Although there’s no guaranteed recipe for creating viral content, when a blog post, meme or hashtag captures a certain zeitgeist, there are proven ways for marketing professionals and business developers to capitalize on it.
How absolutely uplifting!
To my great dismay, the practice of law is no longer a profession. It has largely become a horde of bootlickers who see social media as the path to both fame and wealth without the necessity of writing anything worthwhile for other lawyers, judges or the public. A huge number of lawyers who interact on social media now wade into, and then further propagate, a “vast wasteland,” like the one that Newton Minnow once famously railed against so many years ago.[ix]
Since you can’t see or interact with them in person, how does a judge or anyone else tell a bootlicker on social media? While not universally true, these bootlickers tend to be younger, they seek reflected glory, and they frequently run in self-reinforcing herds sometimes aided by judges who want to be loved by throwing bouquets of meaningless drivel at their admirers. But, if one truly wants a surefire test for a lawyer-bootlicker on social media, one must seek the opposite behavior. That is, you look for a lawyer (not an academic) who has called “bullshit” on a judge.
Let me give three examples of criminal defense lawyers who have called “bullshit” on me:
Josh Kendrick—called bullshit, in a very convincing manner, when I suggested there was empirical evidence that the older a criminal defense lawyer got the worse he or she performed. See here.
Jeff Gamso—called bullshit, with a penetrating post, when I theorized that I might allow the imposition of the death penalty for the factually innocent. See here.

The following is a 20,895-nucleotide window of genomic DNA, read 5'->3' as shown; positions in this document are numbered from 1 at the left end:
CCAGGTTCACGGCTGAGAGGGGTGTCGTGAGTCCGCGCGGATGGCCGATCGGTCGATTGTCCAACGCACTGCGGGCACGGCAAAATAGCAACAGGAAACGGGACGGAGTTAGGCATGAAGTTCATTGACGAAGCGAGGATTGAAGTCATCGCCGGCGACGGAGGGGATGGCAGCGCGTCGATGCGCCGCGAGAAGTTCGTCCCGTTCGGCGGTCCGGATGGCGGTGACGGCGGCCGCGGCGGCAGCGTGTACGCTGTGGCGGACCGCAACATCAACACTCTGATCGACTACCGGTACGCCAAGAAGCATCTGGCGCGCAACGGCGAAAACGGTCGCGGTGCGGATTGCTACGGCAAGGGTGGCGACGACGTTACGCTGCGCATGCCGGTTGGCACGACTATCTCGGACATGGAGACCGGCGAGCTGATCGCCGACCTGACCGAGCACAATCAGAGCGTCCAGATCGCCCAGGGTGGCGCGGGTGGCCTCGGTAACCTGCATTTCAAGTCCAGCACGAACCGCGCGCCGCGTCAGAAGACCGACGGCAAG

Matt Brown—called bullshit, in a persuasive way, when I wrote that drug crimes were not victimless and that there was no such thing as a non-violent drug crime. See here.
And, then of course, there is our mean-ass host. He has called “bullshit” on me and other judges more than a few times. But here is something I want to emphasize. There is no legal commentator on social media today that I respect more than our mean-ass host, precisely because he calls bullshit on judges. (Damn, I think I just became a bootlicker![x])
There is great potential for using social media to advance an understanding of the law, the legal profession and the judiciary. But that potential is presently being pissed away in a full but inane stream. Bootlicking judges and lawyers are to blame.
Richard G. Kopf
Senior United States District Judge (Nebraska)
[i] “Sardonic” “apparently but not really proceeding from gaiety,” 1630s, from French sardonique (16c.), from Latin sardonius (but as if from Latin *sardonicus) in Sardonius risus, loan-translation of Greek sardonios (gelos) “of bitter or scornful (laughter),” altered from Homeric sardanios (of uncertain origin) by influence of Sardonios “Sardinian,” because the Greeks believed that eating a certain plant they called sardonion (literally “plant from Sardinia,” see Sardinia) caused facial convulsions resembling those of sardonic laughter, usually followed by death. For nuances of usage, see humor (n.). Earlier in same sense sardonian (1580s), from Latin sardonius.
[ii] Last time I checked, he had 96,488 followers.
[iii] Here is his Twitter profile: “Supreme Court Justice & Tweeter Laureate of Texas. Former rodeo bull rider. Fluent in legalese. Extravagantly blessed husband & cofounder of 3 wee Willetts.”
[iv] Willett is on President’s Trump short list for the Supreme Court. See here. This despite Senator Cruz’s support of Willett and this 2015 tweet: “Donald Trump haiku—Who would the Donald Name to #SCOTUS? The mind reels. weeps—can’t finish tweet.” See here for the tweet.
[vi] William W. Bedsworth, April 2017 – Fight On, Orange County Bar Association (September 24, 2017). I have omitted the footnotes, but you ought to read them because some of them are really funny. (See below.) This is only one offering from the judge’s continuing series entitled a “Criminal Waste of Space.”
[viii] The judge observes in a footnote: “Okay, you’re right. If we’re speaking at the Tilted Kilt, we’re probably substantially more fallible than usual.” For the unwoke, Tilted Kilt Pub and Eatery is a Celtic-themed sports bar and franchise restaurant chain that employs scantily-clad female servers in short kilts. Notice the judge did not write about the dress of female lawyers. Unlike me, he is not a dummy.
[x] Nevertheless, just like Sally Fields, I know you like me.